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New Global Snapshots released

17 April 2019

Meat & Livestock Australia (MLA) has recently released new Global Snapshots for all three major red meat categories – Beef, Sheepmeat and Goatmeat.  The Snapshots offer detailed insights into how our product is positioned globally, as well as the challenges and opportunities ahead.


In recent years, Australia has grown and diversified its beef exports, which are now enjoyed in more than 100 countries around the world.  Australia’s growth and reliance on the global market has been critical to the commercial viability of the Australian industry, particularly at times of expanding production, but also comes with associated risks – such as the health of the global economy, currency fluctuations, market access changes and potential tides of protectionism.

Australia produces only 3% of global beef production, but accounts for around 17% of world trade and has remained one of the largest exporters for over seven decades. The global beef trade went through rapid change in the 1990s – roughly doubling in the decade to 2005 and almost again in the decade to 2015. Part of the growth in global trade has been facilitated by an expanding production base, but further compounded by an increasing portion of supply being exported: up from 5% in 1960, to more than 15% in recent years. Throughout this period of change, Australia has remained one of the top three largest global beef exporters.

Furthermore, demand for Australian beef is growing in key markets: in developing countries, such as China and Indonesia, consumers are increasing and diversifying meat consumption. In developed countries, such as the US and Japan, consumers are seeking higher quality and more differentiated meat offerings. Australia’s diverse production system allows the industry to target a broad range of these differentiated opportunities across markets.

The world has been an eager buyer of Australian beef – underpinned by strong animal health credentials, and world-leading animal traceability and food safety systems. In addition, Australia’s exports have become more stable following establishment of the World Trade Organization in 1995, and further bolstered by a series of bilateral Free Trade Agreements, notably with the US, Japan, Korea and China (which account for about three quarters of Australia’s exports), as well as newly implemented regional deals, such as the Comprehensive and Progressive Trans-Pacific Partnership.

Click here to read more on MLA’s Global Beef Snapshot.


The outlook for global sheepmeat demand remains largely positive, but it isn’t without risk. The Australian sheepmeat industry has completely transformed over the last three decades, with many producers transitioning from wool to an increased meat focus. Although the sheep flock declined from 170 million head in 1990 to an estimated 68 million head in 2018, lamb production has broken fresh records in recent years. Just as noteworthy has been the Australian industry’s expansion into global markets, breaking away from New Zealand to become the largest exporter of sheepmeat.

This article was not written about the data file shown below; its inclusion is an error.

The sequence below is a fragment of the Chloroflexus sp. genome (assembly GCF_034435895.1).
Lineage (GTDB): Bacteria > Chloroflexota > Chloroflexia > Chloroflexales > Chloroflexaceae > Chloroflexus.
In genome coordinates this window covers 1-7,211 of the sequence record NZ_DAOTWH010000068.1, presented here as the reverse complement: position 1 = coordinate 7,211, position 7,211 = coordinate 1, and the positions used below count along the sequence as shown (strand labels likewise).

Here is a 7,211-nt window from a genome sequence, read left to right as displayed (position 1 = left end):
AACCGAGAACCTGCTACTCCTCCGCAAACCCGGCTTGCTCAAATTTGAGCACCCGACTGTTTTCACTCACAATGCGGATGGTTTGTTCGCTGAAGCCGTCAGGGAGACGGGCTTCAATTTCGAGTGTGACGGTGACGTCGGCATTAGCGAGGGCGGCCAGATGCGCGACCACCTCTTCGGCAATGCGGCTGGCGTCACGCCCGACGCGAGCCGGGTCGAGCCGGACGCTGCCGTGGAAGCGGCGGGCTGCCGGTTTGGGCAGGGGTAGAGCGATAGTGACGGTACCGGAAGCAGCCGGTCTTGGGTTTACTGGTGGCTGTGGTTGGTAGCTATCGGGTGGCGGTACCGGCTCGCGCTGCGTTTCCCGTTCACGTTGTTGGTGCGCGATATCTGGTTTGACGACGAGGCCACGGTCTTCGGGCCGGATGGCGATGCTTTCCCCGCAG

While sheepmeat may be big business in Australia, it remains a niche component of consumer diets around the world and is dwarfed by the beef, pork and poultry trades.

Australians eat little sheepmeat compared to beef and chicken but are actually relatively high consumers by global standards. On average, sheepmeat accounts for just 4.5% of global meat consumption and is near non-existent in many countries.

While largely void of any religious taboos, many consumers remain unfamiliar with how to purchase, prepare and cook sheepmeat, and consumption can often be concentrated within certain ethnic groups or foodservice channels.

Given the global rise in sheepmeat prices around the world, it remains out of reach of many consumers or is restricted for special occasions, such as religious festivals. Hence, having access to global markets and exporters being able to develop a suite of targeted opportunities is critical in maximising carcase value.

Click here to read more on MLA’s Global Sheepmeat Snapshot


The Australian goatmeat industry has seen substantial growth over the past two decades, with production tripling since the turn of the century. While the prospects for exports are positive, challenges remain in key markets.

Persistent dry conditions in 2018 saw Australian goatmeat production reduce by 26% on the year prior, totalling 23,400 tonnes carcase weight. According to NLIS data, NSW was the largest contributor to goat production, supplying over 60% of goats slaughtered in 2018.

According to Food and Agriculture Organisation data, Australia is not a large producer of goatmeat globally, but is the biggest player in the global goatmeat trade. Australia exported approximately 90% of production in 2018, with exports totalling 21,000 tonnes shipped weight, the lowest level since 2008 and 26% below 2017 levels, off the back of decreased supply. The US received 68% of Australian exports in 2018, with Taiwan, South Korea, Trinidad and Tobago, and Canada also representing important markets.

Click here to read more on MLA’s Global Goatmeat Snapshot